'Miracle' toddler who survived being swept up in tornado loses battle for life
A TODDLER who was found in a field after being swept up in a tornado which killed her parents and siblings survived for two days before finally losing her battle for life.
Angel Babcock, 20 months, died in hospital after being found with severe head injuries following a deadly storm which tore apart her family's mobile home in New Pekin, southern Indiana, on Friday evening.
Her tragic story ignited international sympathy. Twenty members of her extended family including both sets of grandparents were at her bedside as her life support machine was turned off at 4.10pm.
She was discovered by rescuers in the dark near the town of Salem, in a field which some reports suggested was as much as 10 miles from her home.
Other sources said that the distance was less, but that Angel's initial survival remained a miracle given the severity of the winds.
Her parents and siblings were among the at least 39 people are known to have been killed when a series of tornadoes struck in a swathe of storms which battered much of the United States on Friday.
The body of her mother, Moriah Brough, 20, was under a tree nearby along with those of her brother Jayden, two, and baby sister, Kendall, two months, who was still strapped into her baby seat.
Her 21-year-old father Joseph was discovered dead across the road from their home.
The little girl’s grandparents told NBC News they took the decision to remove her from a life support machine due to the severity of her injuries, which included catastrophic brain damage.
They had spent the preceding two days at her bedside in Kosair Children’s Hospital in Louisville, Kentucky.
Earlier, her grandfather Jack Brough said: “She is in extremely critical condition.
She’s had a lot of injuries to her head.
“The doctors told us that the next 24-48 hours are very critical. I’m just asking everyone to pray for my granddaughter and for my family.”
The family was last seen lying face down in the hallway of their mobile home holding hands and praying as the tornado approached.
A neighbour, Jason Miller, ran over to offer them shelter in his larger mobile home, but was picked up by the twister and hurled across the road.
He survived with several broken bones and is in a stable condition in hospital.
Marcia Lanham, whose daughter Beverley is Mr Miller’s girlfriend, said: “He’s a hero. He went next door to bring them over, and they all got killed.”
Mr Brough told how he had been on his way to meet his daughter, Angel’s mother, when the tornado siren went off.
He said: “We got in the car and started driving and as we got closer and closer, the whole area was flattened.
“I kept saying, ’Oh my God! Oh my God!’ I was breathing so hard. I couldn’t see my daughter’s trailer for nothing. It was gone.
“She was always happy and loved life,” he added. “She went to church every week.
“But her entire life was about Joe and her children. She loved her kids; she was always with them.”
Sherry Young, a friend of the family, said: “Kendall was found in her car seat upside down. Jayden was found under the rubble.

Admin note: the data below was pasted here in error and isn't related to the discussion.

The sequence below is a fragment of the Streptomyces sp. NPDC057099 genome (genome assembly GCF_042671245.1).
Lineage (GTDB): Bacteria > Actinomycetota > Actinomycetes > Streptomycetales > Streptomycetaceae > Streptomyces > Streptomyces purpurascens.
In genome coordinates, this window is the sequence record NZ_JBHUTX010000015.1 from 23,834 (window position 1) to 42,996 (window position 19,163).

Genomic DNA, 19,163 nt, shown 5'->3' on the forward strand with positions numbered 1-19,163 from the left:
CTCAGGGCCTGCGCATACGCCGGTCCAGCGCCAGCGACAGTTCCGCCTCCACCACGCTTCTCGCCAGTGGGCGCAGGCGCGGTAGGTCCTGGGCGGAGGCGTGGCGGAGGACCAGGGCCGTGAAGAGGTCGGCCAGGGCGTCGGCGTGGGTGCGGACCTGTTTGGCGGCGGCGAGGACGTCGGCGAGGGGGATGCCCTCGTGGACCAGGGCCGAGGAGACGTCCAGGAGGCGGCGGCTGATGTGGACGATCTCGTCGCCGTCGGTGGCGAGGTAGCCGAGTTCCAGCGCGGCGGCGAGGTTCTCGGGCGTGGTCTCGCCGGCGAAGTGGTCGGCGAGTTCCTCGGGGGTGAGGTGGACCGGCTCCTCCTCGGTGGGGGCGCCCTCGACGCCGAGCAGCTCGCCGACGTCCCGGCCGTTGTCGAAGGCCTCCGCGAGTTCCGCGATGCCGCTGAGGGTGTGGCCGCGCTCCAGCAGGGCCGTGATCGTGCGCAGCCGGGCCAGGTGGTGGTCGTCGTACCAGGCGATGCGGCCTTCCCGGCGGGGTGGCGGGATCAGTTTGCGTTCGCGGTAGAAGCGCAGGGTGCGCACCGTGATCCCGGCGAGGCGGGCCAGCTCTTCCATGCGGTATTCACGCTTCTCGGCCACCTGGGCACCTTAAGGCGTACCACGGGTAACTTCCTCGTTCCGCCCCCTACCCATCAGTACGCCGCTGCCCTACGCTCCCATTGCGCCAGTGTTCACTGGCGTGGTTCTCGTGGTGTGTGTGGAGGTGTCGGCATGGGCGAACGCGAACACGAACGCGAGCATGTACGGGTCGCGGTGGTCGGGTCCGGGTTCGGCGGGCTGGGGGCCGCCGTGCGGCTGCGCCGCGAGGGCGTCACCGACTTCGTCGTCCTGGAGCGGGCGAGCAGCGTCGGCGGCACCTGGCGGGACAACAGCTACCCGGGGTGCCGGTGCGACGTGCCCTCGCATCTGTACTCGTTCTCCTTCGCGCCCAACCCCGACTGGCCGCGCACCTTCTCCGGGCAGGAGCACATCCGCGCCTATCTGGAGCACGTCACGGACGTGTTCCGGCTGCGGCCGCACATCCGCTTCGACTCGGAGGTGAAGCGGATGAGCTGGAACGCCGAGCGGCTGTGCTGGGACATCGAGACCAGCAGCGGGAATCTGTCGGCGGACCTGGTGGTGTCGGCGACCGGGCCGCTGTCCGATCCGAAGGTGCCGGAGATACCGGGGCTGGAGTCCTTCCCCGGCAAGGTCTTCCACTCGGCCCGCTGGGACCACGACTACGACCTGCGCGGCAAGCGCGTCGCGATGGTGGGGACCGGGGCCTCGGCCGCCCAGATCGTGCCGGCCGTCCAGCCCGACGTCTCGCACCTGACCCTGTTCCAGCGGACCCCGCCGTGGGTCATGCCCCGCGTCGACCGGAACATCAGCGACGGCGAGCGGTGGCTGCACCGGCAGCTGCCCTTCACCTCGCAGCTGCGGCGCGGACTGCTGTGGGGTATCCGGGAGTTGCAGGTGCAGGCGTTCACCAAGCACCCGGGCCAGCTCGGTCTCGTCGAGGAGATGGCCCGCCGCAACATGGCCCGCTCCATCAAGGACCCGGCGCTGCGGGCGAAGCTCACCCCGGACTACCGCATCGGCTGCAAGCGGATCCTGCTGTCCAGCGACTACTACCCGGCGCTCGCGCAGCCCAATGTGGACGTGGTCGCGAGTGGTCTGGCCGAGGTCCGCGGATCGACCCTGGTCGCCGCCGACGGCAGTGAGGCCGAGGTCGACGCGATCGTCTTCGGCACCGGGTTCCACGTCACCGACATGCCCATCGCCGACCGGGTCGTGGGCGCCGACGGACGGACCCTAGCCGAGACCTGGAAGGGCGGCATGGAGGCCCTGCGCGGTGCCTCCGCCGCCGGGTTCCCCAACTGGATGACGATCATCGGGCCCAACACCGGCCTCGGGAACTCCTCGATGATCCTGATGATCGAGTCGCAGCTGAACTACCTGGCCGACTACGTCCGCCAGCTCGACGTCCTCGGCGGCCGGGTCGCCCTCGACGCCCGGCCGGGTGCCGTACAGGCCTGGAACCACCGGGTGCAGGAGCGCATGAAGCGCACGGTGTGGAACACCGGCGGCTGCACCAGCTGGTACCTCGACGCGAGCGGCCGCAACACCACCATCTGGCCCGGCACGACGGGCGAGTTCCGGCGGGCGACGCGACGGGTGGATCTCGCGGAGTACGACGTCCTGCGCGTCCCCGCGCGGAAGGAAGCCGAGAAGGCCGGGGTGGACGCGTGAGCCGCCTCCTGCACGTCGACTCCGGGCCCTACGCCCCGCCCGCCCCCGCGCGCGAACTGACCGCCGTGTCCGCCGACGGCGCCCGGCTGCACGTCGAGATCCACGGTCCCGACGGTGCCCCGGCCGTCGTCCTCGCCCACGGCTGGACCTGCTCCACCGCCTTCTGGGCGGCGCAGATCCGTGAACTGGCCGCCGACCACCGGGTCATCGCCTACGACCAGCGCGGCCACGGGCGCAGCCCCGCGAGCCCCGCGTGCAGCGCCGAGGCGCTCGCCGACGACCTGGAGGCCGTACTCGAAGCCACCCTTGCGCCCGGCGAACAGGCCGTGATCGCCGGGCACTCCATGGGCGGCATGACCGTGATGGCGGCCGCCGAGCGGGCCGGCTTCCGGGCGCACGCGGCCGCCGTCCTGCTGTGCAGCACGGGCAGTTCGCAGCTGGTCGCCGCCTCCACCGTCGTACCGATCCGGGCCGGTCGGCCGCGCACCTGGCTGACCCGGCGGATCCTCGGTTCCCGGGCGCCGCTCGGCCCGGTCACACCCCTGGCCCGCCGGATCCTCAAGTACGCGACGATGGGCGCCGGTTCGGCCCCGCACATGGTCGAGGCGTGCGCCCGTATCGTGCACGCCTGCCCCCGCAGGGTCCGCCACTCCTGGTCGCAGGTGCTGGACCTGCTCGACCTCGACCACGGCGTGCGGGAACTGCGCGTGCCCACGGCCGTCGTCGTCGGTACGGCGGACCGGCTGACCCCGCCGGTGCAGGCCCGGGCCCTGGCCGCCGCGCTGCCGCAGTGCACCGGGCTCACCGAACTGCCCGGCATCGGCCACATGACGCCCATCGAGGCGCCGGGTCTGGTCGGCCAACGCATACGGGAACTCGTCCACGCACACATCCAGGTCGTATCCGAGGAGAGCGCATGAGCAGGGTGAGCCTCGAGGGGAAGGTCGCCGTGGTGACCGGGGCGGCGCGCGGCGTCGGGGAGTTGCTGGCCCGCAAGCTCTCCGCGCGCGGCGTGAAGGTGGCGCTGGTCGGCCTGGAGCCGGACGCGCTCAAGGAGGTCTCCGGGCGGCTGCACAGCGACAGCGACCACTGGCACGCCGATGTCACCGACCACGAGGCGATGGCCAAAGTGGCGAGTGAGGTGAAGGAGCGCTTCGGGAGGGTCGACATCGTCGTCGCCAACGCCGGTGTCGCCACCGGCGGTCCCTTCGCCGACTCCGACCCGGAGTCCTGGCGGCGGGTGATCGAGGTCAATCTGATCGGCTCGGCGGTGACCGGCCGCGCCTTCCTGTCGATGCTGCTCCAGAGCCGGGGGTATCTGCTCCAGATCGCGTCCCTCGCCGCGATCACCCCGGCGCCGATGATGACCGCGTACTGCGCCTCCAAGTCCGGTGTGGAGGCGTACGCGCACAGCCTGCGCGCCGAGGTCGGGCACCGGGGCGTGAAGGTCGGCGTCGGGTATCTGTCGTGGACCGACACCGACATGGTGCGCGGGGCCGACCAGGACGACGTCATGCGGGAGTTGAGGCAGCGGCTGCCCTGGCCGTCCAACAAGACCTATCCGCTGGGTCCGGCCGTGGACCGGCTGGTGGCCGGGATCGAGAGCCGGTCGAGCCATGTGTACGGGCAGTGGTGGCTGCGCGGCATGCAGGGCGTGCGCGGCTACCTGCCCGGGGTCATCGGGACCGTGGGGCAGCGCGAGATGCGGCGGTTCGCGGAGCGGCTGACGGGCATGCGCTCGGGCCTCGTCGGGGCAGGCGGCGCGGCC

“Joseph was found on the opposite side of the road from his house.
"Moriah was found underneath a tree. Angel was found out in the middle of the field all alone.”
At least 39 people are known to have died in the storms which tore through 17 states, an area stretching from the Gulf Coast to the Great Lakes.
At one point, around a third of the United States in the south and Midwest of the country, was under a tornado warning.
Worst hit were the towns of Marysville and Henryville in Indiana, and New Liberty, Kentucky, which are said to have been virtually wiped out.
Officials said that at least 20 people had lost their lives in Kentucky, 14 in Indiana, three in Ohio and one each in Alabama and Georgia.
The death toll is expected to rise as rescue workers check on shattered homes and other buildings. Hundreds of people were injured in the storms, many seriously.
Gilber Acciardo, of the Laurel County Sheriff’s Department in Kentucky, said: “Lost legs, amputations for sure, a lot of serious broken bones, a lot of severe injuries, head injuries.”
A four-year-old boy who was ripped from his mother’s arms by a tornado as they took shelter from the storm in the cellar of their farmhouse was found dead along with his great grandparents.
The bodies of Davlin, Terry and Carol Jackson were discovered in a field behind their home in West Liberty, Kentucky.
At least 12 states suffered more than 100 tornadoes each in a storm system which came at the start of the bad weather season, leading experts to predict more devastation and deaths over the coming months.
They followed a severe storm two days earlier that killed 13 people in the Midwest and south.
The National Weather Service reported that four of the twisters which hit Kentucky were the worst for 24 years.
Indiana suffered an EF-4, the second highest possible, with tornadoes reaching 175 mph hitting Henryville, birthplace of Kentucky Fried Chicken founder “Colonel” Harland Sanders, and cutting a swathe of devastation 50 miles wide.
Three of the Kentucky tornadoes had wind speeds reaching 160 mph.
Television news showed extraordinary scenes of damage, including homes, schools and businesses town apart, trees uprooted and cars and buses tossed into buildings.